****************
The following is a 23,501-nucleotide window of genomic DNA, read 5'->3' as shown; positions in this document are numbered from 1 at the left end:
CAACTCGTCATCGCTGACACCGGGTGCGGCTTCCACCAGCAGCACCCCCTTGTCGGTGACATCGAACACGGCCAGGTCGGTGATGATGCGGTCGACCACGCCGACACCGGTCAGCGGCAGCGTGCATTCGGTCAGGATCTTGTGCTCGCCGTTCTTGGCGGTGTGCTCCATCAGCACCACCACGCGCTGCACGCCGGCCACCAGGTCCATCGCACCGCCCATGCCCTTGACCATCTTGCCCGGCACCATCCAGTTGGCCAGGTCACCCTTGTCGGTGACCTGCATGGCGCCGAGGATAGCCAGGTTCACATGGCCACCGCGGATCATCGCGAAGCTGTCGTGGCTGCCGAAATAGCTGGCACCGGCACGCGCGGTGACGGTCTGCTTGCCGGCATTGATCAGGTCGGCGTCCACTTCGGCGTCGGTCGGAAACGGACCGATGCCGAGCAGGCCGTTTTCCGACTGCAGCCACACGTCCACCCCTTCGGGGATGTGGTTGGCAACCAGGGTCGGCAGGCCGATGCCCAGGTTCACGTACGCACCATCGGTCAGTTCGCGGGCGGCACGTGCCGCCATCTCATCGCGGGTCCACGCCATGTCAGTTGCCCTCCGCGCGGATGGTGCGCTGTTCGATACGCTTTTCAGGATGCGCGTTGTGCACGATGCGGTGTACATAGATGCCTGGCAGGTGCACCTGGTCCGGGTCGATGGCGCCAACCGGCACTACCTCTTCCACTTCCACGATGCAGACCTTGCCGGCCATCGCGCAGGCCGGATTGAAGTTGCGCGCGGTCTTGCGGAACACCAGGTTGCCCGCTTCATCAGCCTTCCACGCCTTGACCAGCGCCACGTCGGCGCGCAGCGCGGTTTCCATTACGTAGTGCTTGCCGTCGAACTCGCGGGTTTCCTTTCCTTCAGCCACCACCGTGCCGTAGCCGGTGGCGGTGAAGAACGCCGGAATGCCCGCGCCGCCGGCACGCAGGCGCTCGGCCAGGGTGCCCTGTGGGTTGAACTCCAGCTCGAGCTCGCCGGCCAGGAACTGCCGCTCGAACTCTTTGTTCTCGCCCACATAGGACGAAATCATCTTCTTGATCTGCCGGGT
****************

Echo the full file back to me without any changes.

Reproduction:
The following is a 23,501-nucleotide window of genomic DNA, read 5'->3' as shown; positions in this document are numbered from 1 at the left end:
CAACTCGTCATCGCTGACACCGGGTGCGGCTTCCACCAGCAGCACCCCCTTGTCGGTGACATCGAACACGGCCAGGTCGGTGATGATGCGGTCGACCACGCCGACACCGGTCAGCGGCAGCGTGCATTCGGTCAGGATCTTGTGCTCGCCGTTCTTGGCGGTGTGCTCCATCAGCACCACCACGCGCTGCACGCCGGCCACCAGGTCCATCGCACCGCCCATGCCCTTGACCATCTTGCCCGGCACCATCCAGTTGGCCAGGTCACCCTTGTCGGTGACCTGCATGGCGCCGAGGATAGCCAGGTTCACATGGCCACCGCGGATCATCGCGAAGCTGTCGTGGCTGCCGAAATAGCTGGCACCGGCACGCGCGGTGACGGTCTGCTTGCCGGCATTGATCAGGTCGGCGTCCACTTCGGCGTCGGTCGGAAACGGACCGATGCCGAGCAGGCCGTTTTCCGACTGCAGCCACACGTCCACCCCTTCGGGGATGTGGTTGGCAACCAGGGTCGGCAGGCCGATGCCCAGGTTCACGTACGCACCATCGGTCAGTTCGCGGGCGGCACGTGCCGCCATCTCATCGCGGGTCCACGCCATGTCAGTTGCCCTCCGCGCGGATGGTGCGCTGTTCGATACGCTTTTCAGGATGCGCGTTGTGCACGATGCGGTGTACATAGATGCCTGGCAGGTGCACCTGGTCCGGGTCGATGGCGCCAACCGGCACTACCTCTTCCACTTCCACGATGCAGACCTTGCCGGCCATCGCGCAGGCCGGATTGAAGTTGCGCGCGGTCTTGCGGAACACCAGGTTGCCCGCTTCATCAGCCTTCCACGCCTTGACCAGCGCCACGTCGGCGCGCAGCGCGGTTTCCATTACGTAGTGCTTGCCGTCGAACTCGCGGGTTTCCTTTCCTTCAGCCACCACCGTGCCGTAGCCGGTGGCGGTGAAGAACGCCGGAATGCCCGCGCCGCCGGCACGCAGGCGCTCGGCCAGGGTGCCCTGTGGGTTGAACTCCAGCTCGAGCTCGCCGGCCAGGAACTGCCGCTCGAACTCTTTGTTCTCGCCCACATAGGACGAAATCATCTTCTTGATCTGCCGGGT